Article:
The Budget Control Act, set to expire at the end of the year, will usher in draconian social spending and defense cuts along with tax hikes on all Americans if lawmakers can’t get a deal done. Much of the impact of such a decision –or non-decision – will come later in the year, some changes will be immediate.
“The most immediate one is the payroll tax,” said Chuck Marr, director of federal tax policy at the Center for Budget and Policy Priorities, a fiscal policy and public program research group. “That’s going to come right out of your paycheck, your first is one going to change.”
In 2010, President Obama worked with the Congress to continue the “payroll tax holiday” and unemployment insurance benefits.
In an October 2012 brief on the payroll tax cut and unemployment insurance extension, CBPP reported that both were still needed to spur growth in a fragile economy.
The brief stated: “If the payroll tax cut ends abruptly as scheduled on December 31, the paychecks of the average working family will shrink by roughly $1,000 over the course of 2013, putting downward pressure on consumer spending when the economy remains vulnerable.”
The CBPP brief listed a number of examples. A cashier making $20,230 saved $405 as a result of the payroll tax cut, a hair dresser who earned $26,460 saved $529 and an electrician who made $52,910 kept an additional $1,037. Those savings will disappear on New Year’s Day if a deal isn’t reached.
The report noted that the temporary pay roll tax cut could add $100 billion to the economy, twice what the upper-income tax cuts would contribute, “because much of the payroll tax cut goes to low- and middle-income households, whose spending rises more in response to increases in their income than does wealthier people’s.”
The brief also recommended extending unemployment insurance for another year to prop up the ailing economy. Even though, Blacks access the unemployment benefits at lower rates than Whites, more than 1 million Blacks received the help, softening the impact of a double-digit jobless rate (14.1 percent in October 2012) that plagues the Black community.
For many lower-income and middle-income Blacks, the Earned Income Tax Credit and the Child Tax Credit provided an additional safeguard against poverty.
In a June 2012 study, the CBPP reported that the special credit not only reduced poverty, but helped children succeed in school and increased their potential earnings as adults.
The report said: “Children in low-income families that received an annual income boost of $3,000 (in 2005 dollars) between the child’s prenatal year and fifth birthday earned an average of 17 percent more as adults, and worked 135 hours more annually, than similar children whose families do not receive the added income, according to research by Greg J. Duncan, Kathleen Ziol-Guest of Cornell University, and Ariel Kalil of the University of Chicago.”
Low and middle-income families would not immediately feel the sting of losing the Earned Income Tax Credit and the Child Tax Credit because they come into play when those families file taxes.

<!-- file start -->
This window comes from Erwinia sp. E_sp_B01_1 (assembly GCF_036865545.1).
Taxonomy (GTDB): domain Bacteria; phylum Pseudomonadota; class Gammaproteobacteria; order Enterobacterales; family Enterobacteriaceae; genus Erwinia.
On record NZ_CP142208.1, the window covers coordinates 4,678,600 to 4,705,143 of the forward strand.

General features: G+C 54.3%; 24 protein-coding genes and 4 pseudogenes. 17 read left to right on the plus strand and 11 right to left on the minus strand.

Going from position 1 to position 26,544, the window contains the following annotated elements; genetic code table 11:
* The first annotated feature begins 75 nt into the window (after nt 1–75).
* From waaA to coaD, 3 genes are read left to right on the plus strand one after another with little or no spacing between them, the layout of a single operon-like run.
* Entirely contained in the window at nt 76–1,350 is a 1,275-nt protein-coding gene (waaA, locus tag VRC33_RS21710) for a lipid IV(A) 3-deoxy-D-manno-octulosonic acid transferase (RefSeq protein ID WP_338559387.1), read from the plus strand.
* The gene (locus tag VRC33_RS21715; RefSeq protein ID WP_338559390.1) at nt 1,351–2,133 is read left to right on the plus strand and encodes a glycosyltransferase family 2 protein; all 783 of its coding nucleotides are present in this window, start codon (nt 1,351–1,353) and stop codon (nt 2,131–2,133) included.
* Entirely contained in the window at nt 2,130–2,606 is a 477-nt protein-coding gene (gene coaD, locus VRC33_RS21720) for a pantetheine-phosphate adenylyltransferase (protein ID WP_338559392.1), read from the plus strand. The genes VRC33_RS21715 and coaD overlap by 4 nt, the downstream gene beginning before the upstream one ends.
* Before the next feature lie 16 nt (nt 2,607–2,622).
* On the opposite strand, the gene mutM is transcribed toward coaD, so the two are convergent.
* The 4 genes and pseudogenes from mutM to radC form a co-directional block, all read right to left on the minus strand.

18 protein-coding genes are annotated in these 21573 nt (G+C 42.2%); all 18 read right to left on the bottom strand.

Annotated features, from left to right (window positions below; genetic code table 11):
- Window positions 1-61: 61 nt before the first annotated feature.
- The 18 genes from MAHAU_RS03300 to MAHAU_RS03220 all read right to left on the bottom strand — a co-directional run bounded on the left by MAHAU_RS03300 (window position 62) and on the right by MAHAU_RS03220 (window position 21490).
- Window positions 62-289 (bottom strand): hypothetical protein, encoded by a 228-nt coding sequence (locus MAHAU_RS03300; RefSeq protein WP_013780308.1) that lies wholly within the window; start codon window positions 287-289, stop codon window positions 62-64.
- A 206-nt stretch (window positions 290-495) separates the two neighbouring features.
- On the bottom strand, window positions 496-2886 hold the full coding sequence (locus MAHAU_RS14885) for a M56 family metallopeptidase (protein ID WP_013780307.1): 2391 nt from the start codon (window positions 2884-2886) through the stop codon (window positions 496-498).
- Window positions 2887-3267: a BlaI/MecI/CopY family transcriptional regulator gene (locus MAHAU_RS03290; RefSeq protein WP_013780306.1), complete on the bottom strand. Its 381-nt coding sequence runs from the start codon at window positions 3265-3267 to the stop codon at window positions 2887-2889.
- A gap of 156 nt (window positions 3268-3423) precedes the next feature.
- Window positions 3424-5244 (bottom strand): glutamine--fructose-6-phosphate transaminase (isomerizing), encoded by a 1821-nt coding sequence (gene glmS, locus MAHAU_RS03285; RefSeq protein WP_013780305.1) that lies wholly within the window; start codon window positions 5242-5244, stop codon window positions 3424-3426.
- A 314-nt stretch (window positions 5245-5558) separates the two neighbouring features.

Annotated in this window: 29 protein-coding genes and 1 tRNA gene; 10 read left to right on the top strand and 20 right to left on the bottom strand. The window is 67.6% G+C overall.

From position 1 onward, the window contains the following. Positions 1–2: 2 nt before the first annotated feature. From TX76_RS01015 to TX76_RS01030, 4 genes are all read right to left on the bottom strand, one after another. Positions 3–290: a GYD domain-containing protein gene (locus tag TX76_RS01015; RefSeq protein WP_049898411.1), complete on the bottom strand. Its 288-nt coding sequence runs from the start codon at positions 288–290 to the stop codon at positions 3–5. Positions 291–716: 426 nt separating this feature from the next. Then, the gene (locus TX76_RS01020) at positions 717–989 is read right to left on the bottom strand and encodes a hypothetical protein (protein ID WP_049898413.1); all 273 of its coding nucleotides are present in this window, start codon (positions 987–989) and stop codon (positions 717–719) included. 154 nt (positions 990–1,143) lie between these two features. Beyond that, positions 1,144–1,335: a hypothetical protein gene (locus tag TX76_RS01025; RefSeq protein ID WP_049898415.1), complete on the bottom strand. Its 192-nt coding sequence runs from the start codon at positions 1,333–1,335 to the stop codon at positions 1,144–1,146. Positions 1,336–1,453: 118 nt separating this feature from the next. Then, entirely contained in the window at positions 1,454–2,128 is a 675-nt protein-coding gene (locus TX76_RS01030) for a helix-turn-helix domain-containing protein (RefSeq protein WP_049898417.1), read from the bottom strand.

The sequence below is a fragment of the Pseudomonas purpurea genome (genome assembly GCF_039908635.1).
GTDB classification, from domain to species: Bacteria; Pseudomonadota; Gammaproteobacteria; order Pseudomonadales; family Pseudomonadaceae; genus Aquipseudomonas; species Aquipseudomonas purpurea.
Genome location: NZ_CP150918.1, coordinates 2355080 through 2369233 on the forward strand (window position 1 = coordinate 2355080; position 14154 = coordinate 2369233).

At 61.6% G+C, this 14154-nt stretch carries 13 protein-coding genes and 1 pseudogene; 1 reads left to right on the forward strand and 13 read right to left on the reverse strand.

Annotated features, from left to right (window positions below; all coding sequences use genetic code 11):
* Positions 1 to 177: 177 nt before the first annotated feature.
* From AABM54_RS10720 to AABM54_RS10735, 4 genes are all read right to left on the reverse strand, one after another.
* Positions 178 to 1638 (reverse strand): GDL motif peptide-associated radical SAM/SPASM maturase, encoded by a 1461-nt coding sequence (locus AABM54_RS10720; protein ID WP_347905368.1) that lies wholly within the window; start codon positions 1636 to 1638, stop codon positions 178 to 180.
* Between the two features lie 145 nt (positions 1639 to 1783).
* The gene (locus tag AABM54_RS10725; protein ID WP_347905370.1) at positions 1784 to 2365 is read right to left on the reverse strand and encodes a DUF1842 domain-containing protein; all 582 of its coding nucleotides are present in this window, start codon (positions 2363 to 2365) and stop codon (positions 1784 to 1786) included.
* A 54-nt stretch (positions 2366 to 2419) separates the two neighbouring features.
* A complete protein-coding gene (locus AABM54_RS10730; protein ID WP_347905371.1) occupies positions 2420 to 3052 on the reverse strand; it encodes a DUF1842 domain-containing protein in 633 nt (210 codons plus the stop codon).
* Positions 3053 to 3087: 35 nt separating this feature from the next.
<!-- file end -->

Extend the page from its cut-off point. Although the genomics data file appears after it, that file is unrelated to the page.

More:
Significant cuts to the federal budget could also harm Blacks who depend on public sector jobs for employment.
According to a 2011 study titled “Black Workers and the Public Sector,” labor economist Steven Pitts found that, “the public sector is the single most important source of employment for African Americans.”
More than 21 percent of Blacks that held jobs from 2008-2010 were employed in the public sector.
“The public sector is also a critical source of decent-paying jobs for Black Americans. For both men and women, the median wage earned by Black employees is significantly higher in the public sector than in other industries,” wrote Pitts.
President Obama’s plan centers on extending unemployment benefits and the payroll tax cut. But Republicans are pushing reforms to Medicaid, Medicare and Social Security .
The Associated Press has reported that President Obama floated a plan to save unemployment insurance, the payroll tax cut and support for homeowners. Meanwhile, GOP lawmakers proposed increasing the eligibility age for Medicare and reducing Social Security and Medicaid payouts. Republicans also want to extend all of the Bush-era tax cuts, despite studies that showed that there were no significant benefits to the economy and job rate when the wealthiest Americans paid lower taxes.
Wilhelmina Leigh, a senior research associate at the Joint Center for Political and Economic Studies, an independent research group in Washington, D.C., said that uncertainty about the direction of the country’s economic policy is just as bad the specter of the fiscal cliff, because it becomes harder for businesses, domestic and abroad, and American families to plan for the future.
“You don’t know exactly where the shortfall will hit you,” said Leigh. “It’s going to show up in a lot little ways.”
As the clock ticks down to December 31, some lawmakers remain optimistic about a budget deal.
“I think we’re going to get this done, I’m more positive than most,” Senate Majority Whip Dick Durbin (D-Ill.) said recently during a presentation on proposed solutions to the fiscal cliff showdown at the Center for American Progress, a nonpartisan progressive think tank in Washington, D.C.
Durbin said that he didn’t know if there was a mandate that came out of this election, but there certainly was a work order.
He explained, “It said: ‘Get to work and do it together and get the job done.’”